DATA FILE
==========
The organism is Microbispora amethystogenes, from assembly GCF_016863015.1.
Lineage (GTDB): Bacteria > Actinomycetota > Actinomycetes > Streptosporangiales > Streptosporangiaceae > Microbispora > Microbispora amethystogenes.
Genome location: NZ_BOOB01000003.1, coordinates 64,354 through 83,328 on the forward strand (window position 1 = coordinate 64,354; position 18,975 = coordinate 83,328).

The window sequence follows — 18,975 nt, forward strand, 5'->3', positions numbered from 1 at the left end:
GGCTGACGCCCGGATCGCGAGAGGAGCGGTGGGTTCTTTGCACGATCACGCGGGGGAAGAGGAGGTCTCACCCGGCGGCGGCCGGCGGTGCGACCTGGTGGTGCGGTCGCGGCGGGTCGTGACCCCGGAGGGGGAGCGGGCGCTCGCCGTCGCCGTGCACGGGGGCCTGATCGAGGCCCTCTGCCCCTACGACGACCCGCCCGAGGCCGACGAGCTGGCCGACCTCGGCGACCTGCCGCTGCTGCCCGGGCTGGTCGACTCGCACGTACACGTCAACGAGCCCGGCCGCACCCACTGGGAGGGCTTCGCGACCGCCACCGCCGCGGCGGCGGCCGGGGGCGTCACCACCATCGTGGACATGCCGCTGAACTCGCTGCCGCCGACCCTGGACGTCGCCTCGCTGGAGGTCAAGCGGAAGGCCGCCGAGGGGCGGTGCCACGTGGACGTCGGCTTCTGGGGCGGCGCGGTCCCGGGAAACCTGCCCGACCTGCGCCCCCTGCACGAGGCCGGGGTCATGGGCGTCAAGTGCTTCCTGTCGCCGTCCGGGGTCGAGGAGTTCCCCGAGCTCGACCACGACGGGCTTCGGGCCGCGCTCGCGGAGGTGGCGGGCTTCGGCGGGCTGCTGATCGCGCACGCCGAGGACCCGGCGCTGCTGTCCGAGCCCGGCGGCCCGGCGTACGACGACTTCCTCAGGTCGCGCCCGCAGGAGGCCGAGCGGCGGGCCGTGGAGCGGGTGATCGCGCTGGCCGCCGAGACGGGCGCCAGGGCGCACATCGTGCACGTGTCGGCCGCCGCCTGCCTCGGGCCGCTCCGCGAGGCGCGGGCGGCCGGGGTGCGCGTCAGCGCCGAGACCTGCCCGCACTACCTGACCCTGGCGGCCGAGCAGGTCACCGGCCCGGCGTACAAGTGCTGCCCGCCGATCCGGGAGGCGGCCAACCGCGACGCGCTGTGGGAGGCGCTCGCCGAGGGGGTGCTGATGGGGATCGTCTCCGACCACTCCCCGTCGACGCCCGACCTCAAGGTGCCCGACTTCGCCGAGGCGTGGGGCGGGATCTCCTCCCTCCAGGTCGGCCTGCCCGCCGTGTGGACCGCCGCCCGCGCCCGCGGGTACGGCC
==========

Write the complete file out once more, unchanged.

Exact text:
The organism is Microbispora amethystogenes, from assembly GCF_016863015.1.
Lineage (GTDB): Bacteria > Actinomycetota > Actinomycetes > Streptosporangiales > Streptosporangiaceae > Microbispora > Microbispora amethystogenes.
Genome location: NZ_BOOB01000003.1, coordinates 64,354 through 83,328 on the forward strand (window position 1 = coordinate 64,354; position 18,975 = coordinate 83,328).

The window sequence follows — 18,975 nt, forward strand, 5'->3', positions numbered from 1 at the left end:
GGCTGACGCCCGGATCGCGAGAGGAGCGGTGGGTTCTTTGCACGATCACGCGGGGGAAGAGGAGGTCTCACCCGGCGGCGGCCGGCGGTGCGACCTGGTGGTGCGGTCGCGGCGGGTCGTGACCCCGGAGGGGGAGCGGGCGCTCGCCGTCGCCGTGCACGGGGGCCTGATCGAGGCCCTCTGCCCCTACGACGACCCGCCCGAGGCCGACGAGCTGGCCGACCTCGGCGACCTGCCGCTGCTGCCCGGGCTGGTCGACTCGCACGTACACGTCAACGAGCCCGGCCGCACCCACTGGGAGGGCTTCGCGACCGCCACCGCCGCGGCGGCGGCCGGGGGCGTCACCACCATCGTGGACATGCCGCTGAACTCGCTGCCGCCGACCCTGGACGTCGCCTCGCTGGAGGTCAAGCGGAAGGCCGCCGAGGGGCGGTGCCACGTGGACGTCGGCTTCTGGGGCGGCGCGGTCCCGGGAAACCTGCCCGACCTGCGCCCCCTGCACGAGGCCGGGGTCATGGGCGTCAAGTGCTTCCTGTCGCCGTCCGGGGTCGAGGAGTTCCCCGAGCTCGACCACGACGGGCTTCGGGCCGCGCTCGCGGAGGTGGCGGGCTTCGGCGGGCTGCTGATCGCGCACGCCGAGGACCCGGCGCTGCTGTCCGAGCCCGGCGGCCCGGCGTACGACGACTTCCTCAGGTCGCGCCCGCAGGAGGCCGAGCGGCGGGCCGTGGAGCGGGTGATCGCGCTGGCCGCCGAGACGGGCGCCAGGGCGCACATCGTGCACGTGTCGGCCGCCGCCTGCCTCGGGCCGCTCCGCGAGGCGCGGGCGGCCGGGGTGCGCGTCAGCGCCGAGACCTGCCCGCACTACCTGACCCTGGCGGCCGAGCAGGTCACCGGCCCGGCGTACAAGTGCTGCCCGCCGATCCGGGAGGCGGCCAACCGCGACGCGCTGTGGGAGGCGCTCGCCGAGGGGGTGCTGATGGGGATCGTCTCCGACCACTCCCCGTCGACGCCCGACCTCAAGGTGCCCGACTTCGCCGAGGCGTGGGGCGGGATCTCCTCCCTCCAGGTCGGCCTGCCCGCCGTGTGGACCGCCGCCCGCGCCCGCGGGTACGGCC